Unsurprisingly, Changes’ latest single, “No One Can Tell You” continues Wilson’s further exploration of contemporary sound and songwriting — although the album’s latest single manages to nod at 80s synth pop and early house and the neo-disco sounds of Escort, Midnight Magic and others, thanks to four-on-the-floor-like rhythms paired with layers of shimmering and propulsive arpeggio synths and ethereal yet infectious hooks. Of course much like the preceding single, the song features Wilson crooning and cooing seductively in a dance floor-friendly track.  

New Audio: The B52s Cindy Wilson Returns with Another Sleek and Modern Synth Wave Track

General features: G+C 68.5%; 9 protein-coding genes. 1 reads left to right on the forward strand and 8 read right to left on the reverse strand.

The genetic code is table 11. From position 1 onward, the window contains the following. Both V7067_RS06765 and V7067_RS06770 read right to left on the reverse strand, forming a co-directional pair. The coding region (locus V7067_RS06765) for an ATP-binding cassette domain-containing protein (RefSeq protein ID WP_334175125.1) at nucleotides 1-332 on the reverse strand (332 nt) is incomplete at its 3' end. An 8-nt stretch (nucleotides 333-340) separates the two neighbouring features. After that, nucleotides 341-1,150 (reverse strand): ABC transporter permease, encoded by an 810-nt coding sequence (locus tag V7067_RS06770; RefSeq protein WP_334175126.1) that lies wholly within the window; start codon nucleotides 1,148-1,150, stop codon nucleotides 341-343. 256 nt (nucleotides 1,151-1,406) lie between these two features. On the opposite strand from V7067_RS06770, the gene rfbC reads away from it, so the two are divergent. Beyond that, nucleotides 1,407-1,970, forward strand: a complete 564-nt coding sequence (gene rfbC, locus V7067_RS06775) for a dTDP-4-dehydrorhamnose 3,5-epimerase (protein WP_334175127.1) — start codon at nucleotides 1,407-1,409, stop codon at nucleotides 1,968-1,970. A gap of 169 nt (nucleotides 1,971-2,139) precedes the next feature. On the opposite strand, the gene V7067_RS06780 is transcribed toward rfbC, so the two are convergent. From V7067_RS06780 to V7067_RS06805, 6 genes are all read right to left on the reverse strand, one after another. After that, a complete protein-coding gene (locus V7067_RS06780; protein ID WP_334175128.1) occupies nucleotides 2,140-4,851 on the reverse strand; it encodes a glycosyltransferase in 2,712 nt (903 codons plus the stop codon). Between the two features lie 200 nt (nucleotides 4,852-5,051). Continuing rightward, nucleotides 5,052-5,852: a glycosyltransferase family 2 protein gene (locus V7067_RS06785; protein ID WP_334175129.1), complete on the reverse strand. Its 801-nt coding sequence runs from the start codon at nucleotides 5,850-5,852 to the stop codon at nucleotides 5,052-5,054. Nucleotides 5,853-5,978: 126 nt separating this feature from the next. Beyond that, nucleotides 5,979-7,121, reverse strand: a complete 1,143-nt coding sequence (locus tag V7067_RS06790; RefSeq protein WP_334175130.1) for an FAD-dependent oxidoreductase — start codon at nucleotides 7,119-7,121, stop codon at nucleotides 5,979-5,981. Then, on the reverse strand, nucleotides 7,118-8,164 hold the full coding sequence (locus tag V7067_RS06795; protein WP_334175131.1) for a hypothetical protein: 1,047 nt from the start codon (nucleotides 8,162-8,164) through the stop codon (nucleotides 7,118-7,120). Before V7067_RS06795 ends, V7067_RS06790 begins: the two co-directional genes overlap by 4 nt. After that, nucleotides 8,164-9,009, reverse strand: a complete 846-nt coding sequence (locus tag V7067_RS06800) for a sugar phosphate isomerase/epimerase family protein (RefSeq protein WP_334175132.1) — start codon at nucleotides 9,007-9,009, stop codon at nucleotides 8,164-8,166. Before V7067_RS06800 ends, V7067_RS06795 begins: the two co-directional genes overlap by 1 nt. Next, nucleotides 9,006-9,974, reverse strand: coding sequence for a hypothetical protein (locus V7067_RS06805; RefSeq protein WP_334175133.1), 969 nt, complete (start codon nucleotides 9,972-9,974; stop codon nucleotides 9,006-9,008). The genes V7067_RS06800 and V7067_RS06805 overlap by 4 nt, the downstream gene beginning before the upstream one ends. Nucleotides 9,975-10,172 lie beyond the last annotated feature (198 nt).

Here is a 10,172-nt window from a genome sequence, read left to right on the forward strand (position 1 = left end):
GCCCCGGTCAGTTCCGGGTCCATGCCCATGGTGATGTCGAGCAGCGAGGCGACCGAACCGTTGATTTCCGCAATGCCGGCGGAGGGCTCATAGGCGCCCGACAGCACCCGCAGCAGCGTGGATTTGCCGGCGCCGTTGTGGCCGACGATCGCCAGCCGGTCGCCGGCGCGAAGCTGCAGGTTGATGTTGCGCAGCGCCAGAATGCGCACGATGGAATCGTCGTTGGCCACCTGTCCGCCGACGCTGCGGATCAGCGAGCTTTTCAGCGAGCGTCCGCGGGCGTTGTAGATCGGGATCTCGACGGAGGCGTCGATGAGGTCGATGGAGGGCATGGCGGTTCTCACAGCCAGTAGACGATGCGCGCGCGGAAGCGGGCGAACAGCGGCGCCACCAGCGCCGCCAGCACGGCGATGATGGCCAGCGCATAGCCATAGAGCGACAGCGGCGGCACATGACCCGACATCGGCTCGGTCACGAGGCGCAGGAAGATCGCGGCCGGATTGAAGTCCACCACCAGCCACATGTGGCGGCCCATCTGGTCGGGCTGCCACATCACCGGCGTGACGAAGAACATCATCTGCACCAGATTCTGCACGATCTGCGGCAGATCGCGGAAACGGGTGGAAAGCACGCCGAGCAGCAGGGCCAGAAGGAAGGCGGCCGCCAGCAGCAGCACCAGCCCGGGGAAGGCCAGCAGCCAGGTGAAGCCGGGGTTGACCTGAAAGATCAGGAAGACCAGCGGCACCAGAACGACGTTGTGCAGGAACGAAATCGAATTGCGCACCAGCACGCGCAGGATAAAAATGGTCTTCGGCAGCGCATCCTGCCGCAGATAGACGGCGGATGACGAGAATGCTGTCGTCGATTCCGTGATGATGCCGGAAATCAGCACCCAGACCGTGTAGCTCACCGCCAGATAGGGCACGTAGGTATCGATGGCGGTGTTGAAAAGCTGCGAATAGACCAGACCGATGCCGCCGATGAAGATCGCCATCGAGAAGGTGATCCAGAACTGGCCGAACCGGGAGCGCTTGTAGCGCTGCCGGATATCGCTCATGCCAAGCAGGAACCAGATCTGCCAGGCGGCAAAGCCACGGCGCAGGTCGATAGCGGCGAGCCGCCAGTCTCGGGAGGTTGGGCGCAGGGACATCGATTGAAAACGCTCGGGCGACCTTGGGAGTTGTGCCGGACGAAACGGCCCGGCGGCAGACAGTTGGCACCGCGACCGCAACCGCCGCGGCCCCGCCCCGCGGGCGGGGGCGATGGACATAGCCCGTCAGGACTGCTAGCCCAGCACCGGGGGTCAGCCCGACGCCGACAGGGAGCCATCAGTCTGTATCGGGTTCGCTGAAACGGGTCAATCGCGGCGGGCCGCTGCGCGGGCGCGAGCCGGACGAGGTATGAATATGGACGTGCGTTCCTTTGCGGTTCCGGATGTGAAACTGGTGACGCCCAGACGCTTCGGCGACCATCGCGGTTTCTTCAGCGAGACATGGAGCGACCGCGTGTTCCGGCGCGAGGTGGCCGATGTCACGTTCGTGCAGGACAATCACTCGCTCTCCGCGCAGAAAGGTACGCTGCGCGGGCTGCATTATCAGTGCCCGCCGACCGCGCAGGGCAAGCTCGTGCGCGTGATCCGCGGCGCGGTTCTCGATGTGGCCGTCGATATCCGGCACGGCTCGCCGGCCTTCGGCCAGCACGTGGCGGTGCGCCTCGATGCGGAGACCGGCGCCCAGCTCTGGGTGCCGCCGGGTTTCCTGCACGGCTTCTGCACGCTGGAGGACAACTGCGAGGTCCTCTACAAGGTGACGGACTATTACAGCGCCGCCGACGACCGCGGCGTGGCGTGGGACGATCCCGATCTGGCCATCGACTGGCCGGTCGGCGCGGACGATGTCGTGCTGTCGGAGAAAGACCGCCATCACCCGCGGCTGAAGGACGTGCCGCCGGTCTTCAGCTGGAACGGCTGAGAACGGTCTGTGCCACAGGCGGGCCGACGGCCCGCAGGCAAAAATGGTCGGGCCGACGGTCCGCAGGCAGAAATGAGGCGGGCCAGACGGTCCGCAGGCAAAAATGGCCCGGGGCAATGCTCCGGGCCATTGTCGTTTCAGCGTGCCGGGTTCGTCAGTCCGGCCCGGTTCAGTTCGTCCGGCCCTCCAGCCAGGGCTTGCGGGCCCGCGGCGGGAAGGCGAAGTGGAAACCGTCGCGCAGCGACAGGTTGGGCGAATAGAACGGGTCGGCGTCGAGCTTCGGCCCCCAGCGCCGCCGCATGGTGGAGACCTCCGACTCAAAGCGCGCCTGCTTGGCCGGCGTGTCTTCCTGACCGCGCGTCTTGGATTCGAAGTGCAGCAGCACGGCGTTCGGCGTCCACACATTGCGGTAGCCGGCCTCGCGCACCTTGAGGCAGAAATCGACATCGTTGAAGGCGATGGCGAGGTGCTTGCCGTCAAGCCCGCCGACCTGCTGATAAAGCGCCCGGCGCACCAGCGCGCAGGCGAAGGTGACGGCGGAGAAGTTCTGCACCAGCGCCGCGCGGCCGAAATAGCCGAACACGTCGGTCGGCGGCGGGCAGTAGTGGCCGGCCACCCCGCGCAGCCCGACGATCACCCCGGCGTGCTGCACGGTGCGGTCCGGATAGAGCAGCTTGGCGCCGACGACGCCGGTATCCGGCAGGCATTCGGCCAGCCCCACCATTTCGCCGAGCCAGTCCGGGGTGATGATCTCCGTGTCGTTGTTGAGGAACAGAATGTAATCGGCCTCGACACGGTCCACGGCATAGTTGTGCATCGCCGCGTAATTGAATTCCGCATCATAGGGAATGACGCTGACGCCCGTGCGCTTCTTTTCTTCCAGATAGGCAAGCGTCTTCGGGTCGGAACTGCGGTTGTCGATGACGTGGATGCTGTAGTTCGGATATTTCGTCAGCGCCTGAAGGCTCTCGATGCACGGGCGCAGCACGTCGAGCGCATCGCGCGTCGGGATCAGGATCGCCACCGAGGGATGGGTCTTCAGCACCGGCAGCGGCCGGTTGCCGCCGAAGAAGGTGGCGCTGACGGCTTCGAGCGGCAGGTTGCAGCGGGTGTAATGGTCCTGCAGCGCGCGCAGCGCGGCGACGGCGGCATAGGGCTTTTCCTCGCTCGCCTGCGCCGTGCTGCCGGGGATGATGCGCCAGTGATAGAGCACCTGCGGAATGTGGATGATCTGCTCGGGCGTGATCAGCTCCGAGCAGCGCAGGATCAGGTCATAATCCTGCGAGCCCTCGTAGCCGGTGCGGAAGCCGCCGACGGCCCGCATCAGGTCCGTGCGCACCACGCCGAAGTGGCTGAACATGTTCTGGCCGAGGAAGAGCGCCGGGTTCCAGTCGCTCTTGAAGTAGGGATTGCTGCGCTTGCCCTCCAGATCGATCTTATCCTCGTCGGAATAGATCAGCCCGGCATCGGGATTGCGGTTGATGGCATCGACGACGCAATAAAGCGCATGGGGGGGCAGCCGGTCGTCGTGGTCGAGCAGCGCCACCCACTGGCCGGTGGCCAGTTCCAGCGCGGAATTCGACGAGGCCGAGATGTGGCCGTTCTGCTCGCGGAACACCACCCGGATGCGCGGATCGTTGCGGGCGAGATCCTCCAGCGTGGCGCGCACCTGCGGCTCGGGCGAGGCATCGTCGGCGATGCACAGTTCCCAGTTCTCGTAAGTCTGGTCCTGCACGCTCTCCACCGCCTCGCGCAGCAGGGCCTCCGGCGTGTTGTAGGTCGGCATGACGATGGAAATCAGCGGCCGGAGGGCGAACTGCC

Since their formation back in 1977, the Athens, GA-based  The B-52s, their founding (and surviving members) Fred Schneider (vocals), Kate Pierson (vocals, keys), Cindy Wilson (vocals) and Keith Strickland (drums, rhythm guitar) have developed a reputation for an approach that draws from 60s garage rock, New Wave, post-punk and dance music, complete with the guy vs. gal, call and response vocals. Much ink has been spilled on them, so it won’t be very necessary to delve deeply into biographical detail; however, over the past few years, Cindy Wilson has embarked on a solo recording career that has managed to be an almost complete departure from her primary gig’s imitable and influential sound; in fact, earlier this year, I wrote about “Ballistic” off her Supernatural EP a single, which revealed that as a solo artist, her sound nodded at much more contemporary sources — i.e., the anthemic and trippy electro pop of Gary Numan, Tame Impala, Air and punk pop, complete with pulsating synths.